Monday, September 27, 2010

The town of Boca in the Sierra Nevada named after the Spanish word for mouth

The town of Boca was located in the Sierra Nevada at the junction of the Truckee River and Little Truckee River. The town's name refers to this river-mouth location: Boca means mouth in Spanish. All there is left today of Boca is a cemetery and a few other remains.

Boca started as a construction camp in 1866, when the Central Pacific Railroad was laying tracks over the Mountains. For a short period, Boca was a bustling town with a lumber and ice industry. During the pre-refrigerator days ice was harvested.

An interpretive board along the quarter-mile-long Boca cemetery trail informs today's visitor that this town once featured a brewery, producing lager beer that even won awards at the 1883 Paris World Fair. The Boca Brewery employed up to 35 men, mostly German, and had an annual production of 20,000 to 30,000 barrels with shipments throughout the west. Unfortunately, a fire destroyed the brewery in 1893 and Truckeemünden soon became history, not only due to the lack of beer, but also as a result of the lack of lumber, since almost every nearby tree was cut and forest conservation was not part of the Zeitgeist of a late 19th-century small town in the High Sierra.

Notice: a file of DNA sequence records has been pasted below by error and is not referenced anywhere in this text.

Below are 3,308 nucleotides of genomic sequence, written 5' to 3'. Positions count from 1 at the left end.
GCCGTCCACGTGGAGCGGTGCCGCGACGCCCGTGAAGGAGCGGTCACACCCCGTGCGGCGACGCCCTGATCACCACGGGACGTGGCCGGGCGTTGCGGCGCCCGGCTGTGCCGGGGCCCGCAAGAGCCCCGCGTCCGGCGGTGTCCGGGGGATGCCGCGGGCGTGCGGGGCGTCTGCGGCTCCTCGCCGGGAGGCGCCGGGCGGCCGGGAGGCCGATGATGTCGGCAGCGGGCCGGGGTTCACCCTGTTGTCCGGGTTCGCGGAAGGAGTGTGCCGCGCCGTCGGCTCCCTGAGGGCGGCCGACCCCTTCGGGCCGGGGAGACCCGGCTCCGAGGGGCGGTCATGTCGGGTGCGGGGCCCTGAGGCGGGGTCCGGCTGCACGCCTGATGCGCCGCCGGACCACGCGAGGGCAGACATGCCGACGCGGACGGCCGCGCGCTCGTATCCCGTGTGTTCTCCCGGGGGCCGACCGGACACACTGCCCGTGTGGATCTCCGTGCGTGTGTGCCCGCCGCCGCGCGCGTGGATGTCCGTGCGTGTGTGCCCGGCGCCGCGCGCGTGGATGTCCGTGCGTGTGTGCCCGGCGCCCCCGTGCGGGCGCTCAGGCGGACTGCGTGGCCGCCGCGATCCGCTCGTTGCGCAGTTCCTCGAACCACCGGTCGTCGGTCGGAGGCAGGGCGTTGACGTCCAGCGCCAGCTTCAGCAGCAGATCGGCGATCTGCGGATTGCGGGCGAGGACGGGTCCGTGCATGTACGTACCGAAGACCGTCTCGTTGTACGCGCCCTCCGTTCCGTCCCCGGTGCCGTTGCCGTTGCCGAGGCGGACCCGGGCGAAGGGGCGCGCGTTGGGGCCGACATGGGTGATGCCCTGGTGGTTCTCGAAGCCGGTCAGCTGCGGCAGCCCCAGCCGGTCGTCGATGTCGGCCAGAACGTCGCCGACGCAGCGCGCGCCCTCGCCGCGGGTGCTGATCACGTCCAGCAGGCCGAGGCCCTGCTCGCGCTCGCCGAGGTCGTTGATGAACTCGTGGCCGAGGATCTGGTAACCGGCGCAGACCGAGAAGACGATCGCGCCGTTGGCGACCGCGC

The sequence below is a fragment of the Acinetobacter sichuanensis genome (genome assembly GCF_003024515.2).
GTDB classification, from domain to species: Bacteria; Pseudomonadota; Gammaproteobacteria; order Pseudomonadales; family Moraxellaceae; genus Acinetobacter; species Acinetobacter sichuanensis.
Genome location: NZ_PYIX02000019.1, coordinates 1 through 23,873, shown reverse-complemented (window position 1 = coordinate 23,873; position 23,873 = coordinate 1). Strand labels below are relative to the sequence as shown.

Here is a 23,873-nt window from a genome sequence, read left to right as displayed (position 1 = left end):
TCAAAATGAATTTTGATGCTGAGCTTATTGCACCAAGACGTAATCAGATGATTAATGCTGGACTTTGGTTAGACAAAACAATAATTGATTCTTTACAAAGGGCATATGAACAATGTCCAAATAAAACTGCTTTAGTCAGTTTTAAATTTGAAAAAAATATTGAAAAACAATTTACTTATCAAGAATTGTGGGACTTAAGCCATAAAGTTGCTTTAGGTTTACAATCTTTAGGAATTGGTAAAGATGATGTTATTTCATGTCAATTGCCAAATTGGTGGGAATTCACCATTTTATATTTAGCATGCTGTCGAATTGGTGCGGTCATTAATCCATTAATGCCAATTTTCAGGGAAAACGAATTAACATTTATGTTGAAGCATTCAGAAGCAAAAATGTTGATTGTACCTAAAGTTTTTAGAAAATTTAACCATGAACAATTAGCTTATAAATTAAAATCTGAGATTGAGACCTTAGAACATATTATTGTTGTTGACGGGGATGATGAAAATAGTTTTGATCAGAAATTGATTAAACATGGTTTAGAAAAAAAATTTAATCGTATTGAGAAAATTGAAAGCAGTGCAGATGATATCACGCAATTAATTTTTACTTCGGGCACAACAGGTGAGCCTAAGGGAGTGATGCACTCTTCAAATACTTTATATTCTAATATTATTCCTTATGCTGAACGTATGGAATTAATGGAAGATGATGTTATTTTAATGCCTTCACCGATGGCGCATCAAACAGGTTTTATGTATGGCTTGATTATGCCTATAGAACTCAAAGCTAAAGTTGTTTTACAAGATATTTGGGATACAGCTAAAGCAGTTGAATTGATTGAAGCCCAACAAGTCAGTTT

Keywords: California, Nevada, Comstock mining era, history of breweries

Boca Cemetery Resoration Project, May 29, 2004.

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